The following originally appeared as a TEDx Eureka talk on drawing by Brent Eviston. Sign up for his online drawing course at Artists Network University today!
Images are the native language of the imagination. This is why most people don’t dream in text. Making images is not only an art, but a visual form of communication that is as rich and as complex as written language. The most fundamental way to make an image is to draw.
I’ve drawn for my entire life. I’ve taught thousands of people to draw and I am convinced that it’s a skill that is as important as literacy and numeracy.
Specifically I’m talking about observational drawing: observing something and creating an accurate representation of it.
Observational drawing is more of a science than an art. It requires learning how 3-dimensional forms occupy space, how they interact with light, and demands that every attribute of the subject be analyzed and recorded.
Light Lines and Mistakes
People often assume that good drawings are accurate from their start, but this is absolutely not the case. The first lines are rarely accurate so they’re drawn lightly, often so lightly they are hardly visible. Light lines can be drawn, evaluated and attempted again as many times as necessary in order to arrive at an accurate representation.
This means that drawing trains our minds to see mistakes as an essential part of a process. Too often people experience a sense of shame regarding their mistakes. Imagine what might have been different in your life had your failures in any area, been viewed as normal, temporary, and holding vital clues to your eventual success.
In addition to being fundamental to drawing, this is also the mindset that is crucial for innovation to occur. The ability to innovate is essential in a global economy where almost anything can be commoditized except the process of innovation. New ideas only occur when we take risks and our failures become productive. Drawing habituates that thought process, embedding it in the mind as a perfectly natural way of finding solutions.
To Design is Human
I often hear people say that drawing doesn’t have a practical use outside of art and design. I actually agree. With one addendum: if you’re human, you’re a designer. To design is to analyze and solve problems. Limiting ourselves to words and numbers leaves a gap in our problem solving skill set. Human beings have a powerful imagination that, when tempered with the design process, can solve any problem. Drawing is a tool that allows us to visually tap into the imagination and extract ideas so they can be developed. When combined with language and mathematics, it offers a complete set of tools for exploring and solving creative challenges as well as communicating those solutions to others.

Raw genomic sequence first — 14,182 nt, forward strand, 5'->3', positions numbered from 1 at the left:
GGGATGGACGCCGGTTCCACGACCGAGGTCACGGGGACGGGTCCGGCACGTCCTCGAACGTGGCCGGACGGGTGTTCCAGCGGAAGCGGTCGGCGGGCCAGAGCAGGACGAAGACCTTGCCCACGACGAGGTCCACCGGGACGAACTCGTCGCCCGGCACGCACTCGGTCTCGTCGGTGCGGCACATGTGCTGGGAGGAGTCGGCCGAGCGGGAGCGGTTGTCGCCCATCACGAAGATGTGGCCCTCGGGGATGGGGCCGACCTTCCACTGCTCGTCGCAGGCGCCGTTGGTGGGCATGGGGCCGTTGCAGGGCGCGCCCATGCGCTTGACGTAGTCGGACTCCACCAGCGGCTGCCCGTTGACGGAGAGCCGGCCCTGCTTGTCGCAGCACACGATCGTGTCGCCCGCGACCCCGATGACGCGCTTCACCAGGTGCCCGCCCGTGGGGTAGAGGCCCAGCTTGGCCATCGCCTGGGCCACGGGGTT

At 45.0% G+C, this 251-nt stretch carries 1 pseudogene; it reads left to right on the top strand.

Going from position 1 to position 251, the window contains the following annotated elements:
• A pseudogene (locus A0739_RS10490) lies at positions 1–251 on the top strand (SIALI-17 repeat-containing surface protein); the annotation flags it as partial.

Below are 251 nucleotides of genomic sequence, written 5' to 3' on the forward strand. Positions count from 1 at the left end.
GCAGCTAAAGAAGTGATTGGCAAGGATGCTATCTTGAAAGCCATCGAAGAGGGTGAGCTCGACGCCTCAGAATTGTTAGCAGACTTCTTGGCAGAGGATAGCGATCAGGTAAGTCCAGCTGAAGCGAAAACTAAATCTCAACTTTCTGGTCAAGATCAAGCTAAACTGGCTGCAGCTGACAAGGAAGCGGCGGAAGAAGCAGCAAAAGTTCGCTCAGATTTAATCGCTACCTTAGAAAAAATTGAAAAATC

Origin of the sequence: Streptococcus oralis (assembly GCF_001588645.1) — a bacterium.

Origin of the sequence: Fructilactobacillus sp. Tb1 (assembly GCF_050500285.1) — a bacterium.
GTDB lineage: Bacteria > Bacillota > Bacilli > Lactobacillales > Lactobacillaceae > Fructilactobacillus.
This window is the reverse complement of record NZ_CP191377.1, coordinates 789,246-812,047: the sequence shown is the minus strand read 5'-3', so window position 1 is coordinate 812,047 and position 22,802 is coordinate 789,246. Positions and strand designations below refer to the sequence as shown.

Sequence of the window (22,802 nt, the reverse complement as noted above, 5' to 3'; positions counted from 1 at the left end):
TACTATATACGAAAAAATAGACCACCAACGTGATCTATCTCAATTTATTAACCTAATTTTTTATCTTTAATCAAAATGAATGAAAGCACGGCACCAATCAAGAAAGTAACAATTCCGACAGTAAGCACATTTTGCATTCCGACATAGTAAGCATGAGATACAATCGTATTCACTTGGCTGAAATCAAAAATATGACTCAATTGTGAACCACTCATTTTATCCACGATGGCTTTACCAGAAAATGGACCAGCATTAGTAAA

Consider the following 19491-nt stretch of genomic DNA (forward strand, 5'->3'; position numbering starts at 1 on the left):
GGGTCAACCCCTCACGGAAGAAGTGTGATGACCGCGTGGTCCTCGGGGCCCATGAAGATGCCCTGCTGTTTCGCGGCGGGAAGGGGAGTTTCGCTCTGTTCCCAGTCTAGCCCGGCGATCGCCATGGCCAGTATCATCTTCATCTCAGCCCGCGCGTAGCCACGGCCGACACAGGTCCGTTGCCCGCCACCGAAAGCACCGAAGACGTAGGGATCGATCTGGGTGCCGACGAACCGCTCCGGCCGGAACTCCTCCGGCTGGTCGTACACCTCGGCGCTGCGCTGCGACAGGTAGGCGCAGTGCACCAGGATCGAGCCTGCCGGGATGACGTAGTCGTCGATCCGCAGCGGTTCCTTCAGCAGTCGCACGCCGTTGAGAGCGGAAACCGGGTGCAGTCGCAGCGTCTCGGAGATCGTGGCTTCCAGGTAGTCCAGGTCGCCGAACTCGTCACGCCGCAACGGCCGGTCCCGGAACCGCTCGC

In almost every class I’ve taught, there are students who are convinced they cannot learn to draw because they’re not talented. In 15 years of teaching I have never had a student who couldn’t learn the fundamentals.
The concept of talent is that of a skill-based aristocracy that if we’re not born into, we’re doomed to mediocrity. This idea creates a dangerous mental block to human potential. Fortunately, researchers are proving that mastery in any field depends much more on passion, and practice than innate ability.
Just like language and mathematics, drawing can be taught. While learning to draw you may wonder what else you’re capable of that you used to think required talent.
There’s a sense we often get when we see an old drawing that it was done because the camera had not yet been invented. But the act of drawing is much closer to solving a mathematical equation than to taking a photograph. Drawing is an active way of engaging reality, to observe, analyze, and record it with the possibility of reimagining it.
Forty percent of our brain is devoted to processing visual information, more than all of our other senses combined, but most people never gain a conscious understanding of how to communicate visually through an image-based language, which is a universal language.
In my own life, drawing is how I make sense of the world. To borrow from Thoreau, it is my way of driving life into a corner and reducing it down.
I encourage everyone to participate in this fundamental human experience.
I am calling for a widespread VISUAL literacy. Whether it’s on paper, tablet, or any other form of technology, visual literacy begins with drawing.
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